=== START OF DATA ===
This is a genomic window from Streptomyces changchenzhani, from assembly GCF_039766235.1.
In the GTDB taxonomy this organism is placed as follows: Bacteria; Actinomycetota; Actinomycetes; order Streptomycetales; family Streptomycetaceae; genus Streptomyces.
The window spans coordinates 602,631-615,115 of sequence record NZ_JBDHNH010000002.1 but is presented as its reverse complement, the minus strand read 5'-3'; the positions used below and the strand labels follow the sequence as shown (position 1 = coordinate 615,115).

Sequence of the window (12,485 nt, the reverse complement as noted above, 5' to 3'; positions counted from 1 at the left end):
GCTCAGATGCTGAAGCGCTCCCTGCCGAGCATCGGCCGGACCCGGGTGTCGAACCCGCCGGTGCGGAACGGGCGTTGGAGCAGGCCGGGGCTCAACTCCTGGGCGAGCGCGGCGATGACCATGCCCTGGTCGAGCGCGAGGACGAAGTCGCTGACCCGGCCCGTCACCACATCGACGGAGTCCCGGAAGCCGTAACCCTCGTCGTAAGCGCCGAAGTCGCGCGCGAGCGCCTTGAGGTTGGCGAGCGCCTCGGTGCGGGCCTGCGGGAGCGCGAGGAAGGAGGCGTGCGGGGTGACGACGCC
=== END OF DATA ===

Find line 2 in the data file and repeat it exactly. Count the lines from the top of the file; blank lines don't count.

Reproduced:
In the GTDB taxonomy this organism is placed as follows: Bacteria; Actinomycetota; Actinomycetes; order Streptomycetales; family Streptomycetaceae; genus Streptomyces.